Welcome to another Thoughts On book review. You’ll see these pop up on my blog whenever I’ve found a book I just can’t put down.
Can we just take a moment to appreciate the name Queequeg please?
Okay? We good? Good.
Now, I’ve been whale watching before. But needless to say, it was nothing like being aboard the Pequod. These men spent three years being rocked and battered by violent ocean waves. On deck, they sliced sheets of gelatinous goo from the slimy carcasses of freshly killed whales and watched as each piece slithered into a jiggling pile at their feet. Below, they worked with the spermaceti, squeezing and squishing it in between their fingertips until all of the guts and whaley entrails were stuffed into tight barrels. While they worked, the men were constantly barraged with the briny stench of blood and guts as it seeped into the porous floorboards of the boat, the timbers of their hold locking in the smell with Ziplock-level freshness.
And no one ever vomited. Not once.
I don’t know about you, even but sitting on the deck of an advanced passenger vessel in relatively calm conditions with a fair amount of Dramamine pumping through my veins was enough to make me want to hurl.
It’s true, this story of whaling is not for the feint hearted. Even before we step foot aboard Captain Ahab’s boat, there is ritualistic fasting, cannibalistic head peddling, and clam chowder served up nice and chunky for breakfast (um, whatever happened to plain old toast?) But despite their queasy nature, these questionable events are important because without them we would not have the first half of our great literary foil. We would not have Queequeg.
I could go on and on about the characters onboard the Pequod and how they reflect my beloved harpooner, but I am particularly interested in the relationship between Queequeg and his captain.
As readers, we are made aware of the prejudice against Queequeg from the start. He is a dangerous cannibal; a ferocious man who spends his time selling human heads on Sunday instead of attending church like a good, civilized being. He comes from a distant tribe and has invaded the society of Nantucket, frightening off the natives with his unfamiliar ways. We are meant to see him as a savage.
On the other hand, we have Ahab. He is the captain of a ship; he is respectable. The people on land value him for the oil he procures at sea and the crew admires his devotion to the hunt. Because he was raised in their civilized society, these people see Ahab as a man of good character. They see him as an honorable brother.
They are wrong.
One of my favorite aspects of the narrative was the fact that it shows us how a character can exist so independently of their appearance and reputation. Throughout the book, we come to love Queequeg and his behemoth of a fiercely tattooed body. Queequeg, the savage- the moniker becomes cute, a pet name. Docile Queequeg, he jumped overboard to save his fellow crewmember. Sweet little Queequeg with his funny little tattoos. He wouldn’t hurt a fly. He almost becomes a pet on board the Pequod. Think Prince Eric’s sheepdog in The Little Mermaid. Atta boy Queequeg.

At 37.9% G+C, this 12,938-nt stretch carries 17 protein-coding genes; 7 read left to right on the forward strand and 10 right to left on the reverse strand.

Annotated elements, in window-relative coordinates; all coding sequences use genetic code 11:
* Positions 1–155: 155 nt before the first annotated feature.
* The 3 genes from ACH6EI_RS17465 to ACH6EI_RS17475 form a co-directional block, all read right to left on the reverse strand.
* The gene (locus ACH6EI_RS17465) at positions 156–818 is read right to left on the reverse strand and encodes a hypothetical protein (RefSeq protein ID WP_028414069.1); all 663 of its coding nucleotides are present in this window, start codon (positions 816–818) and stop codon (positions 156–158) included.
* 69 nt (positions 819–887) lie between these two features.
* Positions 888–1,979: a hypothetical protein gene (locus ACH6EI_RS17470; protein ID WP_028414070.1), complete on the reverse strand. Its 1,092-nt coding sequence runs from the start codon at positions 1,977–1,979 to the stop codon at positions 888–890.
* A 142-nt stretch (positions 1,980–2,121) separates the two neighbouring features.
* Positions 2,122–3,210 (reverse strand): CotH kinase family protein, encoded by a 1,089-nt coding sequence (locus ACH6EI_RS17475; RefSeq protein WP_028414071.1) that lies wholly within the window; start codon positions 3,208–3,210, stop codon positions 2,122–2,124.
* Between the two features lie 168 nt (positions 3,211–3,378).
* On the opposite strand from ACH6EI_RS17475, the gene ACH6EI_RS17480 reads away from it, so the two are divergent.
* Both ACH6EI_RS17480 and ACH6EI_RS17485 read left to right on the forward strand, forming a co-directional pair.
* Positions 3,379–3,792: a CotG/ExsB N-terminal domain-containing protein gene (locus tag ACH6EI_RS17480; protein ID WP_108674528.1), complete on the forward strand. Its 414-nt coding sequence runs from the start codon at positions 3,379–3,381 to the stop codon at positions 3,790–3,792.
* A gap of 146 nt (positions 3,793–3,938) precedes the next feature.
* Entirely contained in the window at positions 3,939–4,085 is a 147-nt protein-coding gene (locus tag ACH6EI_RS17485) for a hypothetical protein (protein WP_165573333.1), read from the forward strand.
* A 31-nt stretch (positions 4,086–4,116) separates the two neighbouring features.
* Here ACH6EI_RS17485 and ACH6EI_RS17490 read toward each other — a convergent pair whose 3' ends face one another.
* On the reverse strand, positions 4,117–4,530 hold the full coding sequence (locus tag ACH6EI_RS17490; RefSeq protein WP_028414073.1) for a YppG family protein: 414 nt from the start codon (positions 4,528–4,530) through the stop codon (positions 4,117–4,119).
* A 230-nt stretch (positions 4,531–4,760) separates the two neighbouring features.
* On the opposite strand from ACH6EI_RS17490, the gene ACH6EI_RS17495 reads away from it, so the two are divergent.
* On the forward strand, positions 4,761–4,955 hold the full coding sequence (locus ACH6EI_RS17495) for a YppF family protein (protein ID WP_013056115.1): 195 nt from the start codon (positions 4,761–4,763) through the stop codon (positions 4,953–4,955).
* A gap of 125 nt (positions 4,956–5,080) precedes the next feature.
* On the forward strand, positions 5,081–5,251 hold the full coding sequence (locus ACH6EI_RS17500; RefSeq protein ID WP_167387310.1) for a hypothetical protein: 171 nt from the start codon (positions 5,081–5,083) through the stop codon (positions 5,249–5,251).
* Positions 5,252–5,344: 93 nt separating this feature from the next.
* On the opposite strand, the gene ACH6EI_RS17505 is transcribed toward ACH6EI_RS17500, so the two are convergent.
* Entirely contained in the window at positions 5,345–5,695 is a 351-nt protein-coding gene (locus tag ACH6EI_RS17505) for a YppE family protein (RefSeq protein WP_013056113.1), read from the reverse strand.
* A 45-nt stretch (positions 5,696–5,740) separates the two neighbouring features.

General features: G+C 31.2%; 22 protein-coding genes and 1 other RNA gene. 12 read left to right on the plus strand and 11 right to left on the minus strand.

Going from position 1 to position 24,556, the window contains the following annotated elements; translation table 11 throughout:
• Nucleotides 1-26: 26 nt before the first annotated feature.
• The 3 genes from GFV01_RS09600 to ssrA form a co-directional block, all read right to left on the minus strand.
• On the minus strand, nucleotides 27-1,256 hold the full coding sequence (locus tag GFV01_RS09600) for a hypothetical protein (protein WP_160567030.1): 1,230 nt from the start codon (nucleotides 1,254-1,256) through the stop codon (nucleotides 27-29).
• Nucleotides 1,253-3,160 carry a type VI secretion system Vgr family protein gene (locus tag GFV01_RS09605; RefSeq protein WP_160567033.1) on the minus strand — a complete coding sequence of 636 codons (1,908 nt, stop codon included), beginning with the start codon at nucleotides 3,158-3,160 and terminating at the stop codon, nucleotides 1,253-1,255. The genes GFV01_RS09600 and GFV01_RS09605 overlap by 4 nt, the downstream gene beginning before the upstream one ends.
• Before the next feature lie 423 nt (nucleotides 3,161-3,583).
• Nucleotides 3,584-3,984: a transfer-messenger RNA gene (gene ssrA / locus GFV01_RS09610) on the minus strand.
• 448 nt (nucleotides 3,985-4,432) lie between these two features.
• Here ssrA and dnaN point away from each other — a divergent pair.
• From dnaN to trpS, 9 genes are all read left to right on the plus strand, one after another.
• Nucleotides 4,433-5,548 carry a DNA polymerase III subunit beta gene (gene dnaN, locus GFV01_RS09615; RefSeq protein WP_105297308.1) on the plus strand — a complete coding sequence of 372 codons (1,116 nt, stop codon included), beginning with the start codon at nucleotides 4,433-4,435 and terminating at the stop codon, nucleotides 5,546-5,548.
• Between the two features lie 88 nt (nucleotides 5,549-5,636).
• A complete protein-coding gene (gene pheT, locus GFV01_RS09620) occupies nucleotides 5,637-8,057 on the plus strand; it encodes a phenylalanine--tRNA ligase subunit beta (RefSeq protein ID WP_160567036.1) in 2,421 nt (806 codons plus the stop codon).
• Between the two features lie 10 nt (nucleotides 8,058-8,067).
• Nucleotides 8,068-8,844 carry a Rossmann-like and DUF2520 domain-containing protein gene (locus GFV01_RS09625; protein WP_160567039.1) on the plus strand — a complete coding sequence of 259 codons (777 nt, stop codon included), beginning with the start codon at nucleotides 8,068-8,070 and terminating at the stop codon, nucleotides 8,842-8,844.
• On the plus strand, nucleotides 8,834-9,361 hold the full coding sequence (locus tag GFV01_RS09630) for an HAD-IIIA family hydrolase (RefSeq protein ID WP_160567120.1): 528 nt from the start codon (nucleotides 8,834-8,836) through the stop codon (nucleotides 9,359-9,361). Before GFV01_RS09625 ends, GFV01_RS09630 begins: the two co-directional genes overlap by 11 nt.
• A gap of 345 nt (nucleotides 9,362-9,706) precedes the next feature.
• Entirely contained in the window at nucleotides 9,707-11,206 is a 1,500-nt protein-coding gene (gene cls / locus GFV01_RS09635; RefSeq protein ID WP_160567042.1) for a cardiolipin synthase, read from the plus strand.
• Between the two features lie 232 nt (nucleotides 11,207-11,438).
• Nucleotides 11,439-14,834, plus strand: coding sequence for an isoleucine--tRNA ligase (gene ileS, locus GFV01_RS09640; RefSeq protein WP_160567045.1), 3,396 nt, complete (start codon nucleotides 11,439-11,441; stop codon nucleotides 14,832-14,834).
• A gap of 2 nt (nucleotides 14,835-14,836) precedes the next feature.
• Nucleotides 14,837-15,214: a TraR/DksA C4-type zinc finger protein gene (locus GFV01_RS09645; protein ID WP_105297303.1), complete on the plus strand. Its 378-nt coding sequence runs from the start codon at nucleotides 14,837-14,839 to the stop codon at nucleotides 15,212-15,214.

Ahab, in contrast, dwells below, down beneath the floorboards, sectioned off from the brotherhood and gaiety. And when he finally emerges from the depths of his quarters (with a throng of hidden killers in tow, no less!) we learn just how off kilter our captain really is. On board, Ahab becomes the savage Queequeg was meant to represent. After his brush with Moby Dick, vengeance has consumed him, so much so that he turns on his fellow man.
In one poignant scene, Ahab’s first mate, Starbuck, notifies Ahab of a leak in one of the oil barrels. Starbuck suggests they stop hunting long enough to pull up the barrels and find the source of the leak. However, averse to anything that would get in the way of his revenge, Ahab gruffly refuses. Again, Starbuck insists. He tries to appeal to Ahab’s sense of leadership by arguing that, if they don’t stop the leak, the ship will run out of oil, putting everyone on board at risk.
This time when Ahab refuses, he takes things a step too far. He angrily grabs a loaded musket off the rack and aims it right at Starbuck’s head.
It’s clear that this man, this respected Christian seaman, is thirsty for blood- whale, man, indifferent. When threatened with pause, Ahab’s first instinct is to kill. The bloodlust is so thick in his eyes now that he can no longer see straight. Every piece of him is set on hunting down this one whale and performing the slaughter. He seeks vengeance. Pure, bloody vengeance. The hunt has consumed him.
So I ask you, who’s the savage now?